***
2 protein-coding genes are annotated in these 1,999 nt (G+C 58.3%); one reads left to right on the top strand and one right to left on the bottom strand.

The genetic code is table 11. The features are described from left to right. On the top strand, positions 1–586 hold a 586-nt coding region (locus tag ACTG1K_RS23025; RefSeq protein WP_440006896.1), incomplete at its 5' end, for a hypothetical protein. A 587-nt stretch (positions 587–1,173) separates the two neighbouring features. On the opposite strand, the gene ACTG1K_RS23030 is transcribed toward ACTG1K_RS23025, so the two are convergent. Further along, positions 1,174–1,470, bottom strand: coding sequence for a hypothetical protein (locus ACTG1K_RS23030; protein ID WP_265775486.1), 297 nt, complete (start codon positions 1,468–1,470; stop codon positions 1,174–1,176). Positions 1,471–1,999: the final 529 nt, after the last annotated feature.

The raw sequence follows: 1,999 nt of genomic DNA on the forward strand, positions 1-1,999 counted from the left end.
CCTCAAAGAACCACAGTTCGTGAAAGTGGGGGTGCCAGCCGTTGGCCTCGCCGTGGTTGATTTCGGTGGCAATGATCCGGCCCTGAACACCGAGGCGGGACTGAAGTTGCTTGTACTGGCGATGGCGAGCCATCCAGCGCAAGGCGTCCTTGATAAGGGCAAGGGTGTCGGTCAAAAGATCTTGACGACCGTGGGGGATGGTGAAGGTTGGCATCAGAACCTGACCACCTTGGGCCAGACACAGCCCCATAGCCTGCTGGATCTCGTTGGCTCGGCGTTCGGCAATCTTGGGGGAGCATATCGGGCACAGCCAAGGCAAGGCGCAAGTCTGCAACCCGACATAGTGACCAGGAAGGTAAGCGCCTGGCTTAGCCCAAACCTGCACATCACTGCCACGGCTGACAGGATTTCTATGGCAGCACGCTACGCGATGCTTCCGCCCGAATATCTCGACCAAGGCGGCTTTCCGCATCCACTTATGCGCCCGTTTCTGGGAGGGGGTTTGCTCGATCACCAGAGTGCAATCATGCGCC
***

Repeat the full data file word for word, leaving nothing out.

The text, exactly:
2 protein-coding genes are annotated in these 1,999 nt (G+C 58.3%); one reads left to right on the top strand and one right to left on the bottom strand.

The genetic code is table 11. The features are described from left to right. On the top strand, positions 1–586 hold a 586-nt coding region (locus tag ACTG1K_RS23025; RefSeq protein WP_440006896.1), incomplete at its 5' end, for a hypothetical protein. A 587-nt stretch (positions 587–1,173) separates the two neighbouring features. On the opposite strand, the gene ACTG1K_RS23030 is transcribed toward ACTG1K_RS23025, so the two are convergent. Further along, positions 1,174–1,470, bottom strand: coding sequence for a hypothetical protein (locus ACTG1K_RS23030; protein ID WP_265775486.1), 297 nt, complete (start codon positions 1,468–1,470; stop codon positions 1,174–1,176). Positions 1,471–1,999: the final 529 nt, after the last annotated feature.

The raw sequence follows: 1,999 nt of genomic DNA on the forward strand, positions 1-1,999 counted from the left end.
CCTCAAAGAACCACAGTTCGTGAAAGTGGGGGTGCCAGCCGTTGGCCTCGCCGTGGTTGATTTCGGTGGCAATGATCCGGCCCTGAACACCGAGGCGGGACTGAAGTTGCTTGTACTGGCGATGGCGAGCCATCCAGCGCAAGGCGTCCTTGATAAGGGCAAGGGTGTCGGTCAAAAGATCTTGACGACCGTGGGGGATGGTGAAGGTTGGCATCAGAACCTGACCACCTTGGGCCAGACACAGCCCCATAGCCTGCTGGATCTCGTTGGCTCGGCGTTCGGCAATCTTGGGGGAGCATATCGGGCACAGCCAAGGCAAGGCGCAAGTCTGCAACCCGACATAGTGACCAGGAAGGTAAGCGCCTGGCTTAGCCCAAACCTGCACATCACTGCCACGGCTGACAGGATTTCTATGGCAGCACGCTACGCGATGCTTCCGCCCGAATATCTCGACCAAGGCGGCTTTCCGCATCCACTTATGCGCCCGTTTCTGGGAGGGGGTTTGCTCGATCACCAGAGTGCAATCATGCGCC